Otter Brook September 2015

Otter Brook September 2015

To enhance the refuge’s thermal features, the water depth was increased at the mouth of Otter Brook through the installation of a rock v-weir upstream in the LSW Miramichi River to concentrate flow and encourage scouring at the mouth of Otter Brook. The v-weir was set at an elevation so as to create scour and direct flow from the shallow river into a concentrated area where cold water meets the river. Rock spurs were also installed in conjunction with the v-weir downriver of the confluence to keep the cold water plume turned away from the shallow riverbank and also to help scour and maintain deeper water in the refuge zone. Finally, a row of embedded boulders were placed near the outer edge of the cold water plume so that in summer low flows, cold water from the brook is able to concentrate in the scoured region without significant mixing with warm river water.

This habitat enhancement work was initiated on Sept. 15, 2015 and completed on Sept. 16, 2015. Funding support for this project was received from the Recreational Fisheries Conservation Partnership Program (RFCPP) and the Atlantic Salmon Conservation Foundation (ASCF). The MSA’s financial contribution was provided through MSA Campaign 60 revenues.

Enhancing the Cold Water Refuge at Indiantown Brook

This project site is located at the confluence of Indiantown Brook and the SW Miramichi River in Quarryville, an area located in the lower stretch of the river system. The brook enters the river on the left (north) bank and enters the Miramichi River in a relatively deep area, creating a cold water refuge known to be used by adult Atlantic salmon during warm water periods in the summer. This site is easily accessible, rendering it easily susceptible to predation and poaching while salmon are confined to the cold water pool at the mouth of the brook.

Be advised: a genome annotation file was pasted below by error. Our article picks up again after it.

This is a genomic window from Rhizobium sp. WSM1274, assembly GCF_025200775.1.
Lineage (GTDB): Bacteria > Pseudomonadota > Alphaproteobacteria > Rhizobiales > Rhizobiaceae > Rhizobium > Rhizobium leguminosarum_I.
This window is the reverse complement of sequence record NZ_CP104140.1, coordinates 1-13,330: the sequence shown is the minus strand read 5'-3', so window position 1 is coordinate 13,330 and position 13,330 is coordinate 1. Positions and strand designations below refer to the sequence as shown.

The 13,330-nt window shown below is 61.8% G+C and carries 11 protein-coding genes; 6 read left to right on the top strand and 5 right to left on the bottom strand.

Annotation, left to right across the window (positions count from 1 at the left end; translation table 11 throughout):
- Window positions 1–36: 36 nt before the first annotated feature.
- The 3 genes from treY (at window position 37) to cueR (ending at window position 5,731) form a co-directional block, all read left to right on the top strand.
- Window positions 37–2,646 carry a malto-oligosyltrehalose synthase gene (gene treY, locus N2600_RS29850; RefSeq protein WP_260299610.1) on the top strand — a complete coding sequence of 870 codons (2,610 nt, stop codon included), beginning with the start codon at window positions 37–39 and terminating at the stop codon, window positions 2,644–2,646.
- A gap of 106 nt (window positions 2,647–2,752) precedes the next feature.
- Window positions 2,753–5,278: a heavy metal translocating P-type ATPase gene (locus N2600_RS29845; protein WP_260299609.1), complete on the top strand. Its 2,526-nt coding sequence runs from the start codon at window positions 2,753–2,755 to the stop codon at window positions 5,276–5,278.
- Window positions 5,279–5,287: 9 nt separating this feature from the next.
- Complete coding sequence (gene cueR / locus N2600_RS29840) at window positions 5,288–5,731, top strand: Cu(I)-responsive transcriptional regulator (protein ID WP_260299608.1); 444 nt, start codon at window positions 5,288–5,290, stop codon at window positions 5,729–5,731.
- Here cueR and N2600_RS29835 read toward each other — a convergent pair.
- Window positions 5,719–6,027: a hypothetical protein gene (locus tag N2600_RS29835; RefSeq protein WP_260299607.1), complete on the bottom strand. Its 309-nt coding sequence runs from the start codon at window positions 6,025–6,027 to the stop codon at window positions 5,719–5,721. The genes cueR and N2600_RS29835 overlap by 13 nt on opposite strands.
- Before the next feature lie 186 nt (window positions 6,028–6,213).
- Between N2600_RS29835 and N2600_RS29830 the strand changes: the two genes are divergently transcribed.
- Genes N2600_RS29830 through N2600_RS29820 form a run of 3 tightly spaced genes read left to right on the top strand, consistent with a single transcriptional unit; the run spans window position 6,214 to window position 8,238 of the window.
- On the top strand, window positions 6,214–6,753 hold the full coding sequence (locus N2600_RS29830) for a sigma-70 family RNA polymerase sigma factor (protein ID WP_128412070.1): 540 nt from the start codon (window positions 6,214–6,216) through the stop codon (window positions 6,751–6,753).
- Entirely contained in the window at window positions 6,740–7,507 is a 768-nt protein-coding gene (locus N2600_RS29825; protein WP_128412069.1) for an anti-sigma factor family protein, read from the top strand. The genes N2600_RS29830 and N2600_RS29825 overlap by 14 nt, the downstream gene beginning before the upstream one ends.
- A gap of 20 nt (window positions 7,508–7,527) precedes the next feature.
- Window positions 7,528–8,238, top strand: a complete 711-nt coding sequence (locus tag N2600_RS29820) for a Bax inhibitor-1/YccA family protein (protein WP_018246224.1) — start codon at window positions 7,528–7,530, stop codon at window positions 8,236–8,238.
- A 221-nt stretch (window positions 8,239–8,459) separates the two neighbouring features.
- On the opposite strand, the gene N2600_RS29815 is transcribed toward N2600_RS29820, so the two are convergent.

rock clusters

Rock clusters at Indiantown Brook

To enhance the refuge’s habitat features, boulder clusters were installed directly into the existing pool. Placement of these boulder clusters will cause flow separation around the rocks, resulting in the formation of eddies in their wake. Eddies diffuse the sunlight, providing overhead cover for fish. In addition, flow vertices generate scour that form pockets of deeper water and promote settling of coarser substrate which improves physical substrate diversity. Such features provide ideal conditions for juvenile and adult salmonids. Diversifying substrate with boulder clusters will also discourage poaching efforts, as fish will no longer be easily spotted and nets will no longer easily swept through the pool.